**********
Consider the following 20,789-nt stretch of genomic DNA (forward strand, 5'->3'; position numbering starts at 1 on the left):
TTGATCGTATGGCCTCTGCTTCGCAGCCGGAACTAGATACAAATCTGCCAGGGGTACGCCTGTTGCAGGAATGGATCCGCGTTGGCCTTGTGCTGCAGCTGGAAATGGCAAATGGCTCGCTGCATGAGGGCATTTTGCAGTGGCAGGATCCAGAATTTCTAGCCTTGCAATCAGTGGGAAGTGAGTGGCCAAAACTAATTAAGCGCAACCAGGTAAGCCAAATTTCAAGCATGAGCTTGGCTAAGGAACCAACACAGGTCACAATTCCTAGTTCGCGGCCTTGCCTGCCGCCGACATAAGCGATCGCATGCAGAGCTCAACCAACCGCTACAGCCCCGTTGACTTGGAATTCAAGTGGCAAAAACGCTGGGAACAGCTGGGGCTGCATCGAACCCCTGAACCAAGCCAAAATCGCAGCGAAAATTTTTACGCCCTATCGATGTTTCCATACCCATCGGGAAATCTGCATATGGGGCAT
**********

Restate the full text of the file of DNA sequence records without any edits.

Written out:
Consider the following 20,789-nt stretch of genomic DNA (forward strand, 5'->3'; position numbering starts at 1 on the left):
TTGATCGTATGGCCTCTGCTTCGCAGCCGGAACTAGATACAAATCTGCCAGGGGTACGCCTGTTGCAGGAATGGATCCGCGTTGGCCTTGTGCTGCAGCTGGAAATGGCAAATGGCTCGCTGCATGAGGGCATTTTGCAGTGGCAGGATCCAGAATTTCTAGCCTTGCAATCAGTGGGAAGTGAGTGGCCAAAACTAATTAAGCGCAACCAGGTAAGCCAAATTTCAAGCATGAGCTTGGCTAAGGAACCAACACAGGTCACAATTCCTAGTTCGCGGCCTTGCCTGCCGCCGACATAAGCGATCGCATGCAGAGCTCAACCAACCGCTACAGCCCCGTTGACTTGGAATTCAAGTGGCAAAAACGCTGGGAACAGCTGGGGCTGCATCGAACCCCTGAACCAAGCCAAAATCGCAGCGAAAATTTTTACGCCCTATCGATGTTTCCATACCCATCGGGAAATCTGCATATGGGGCAT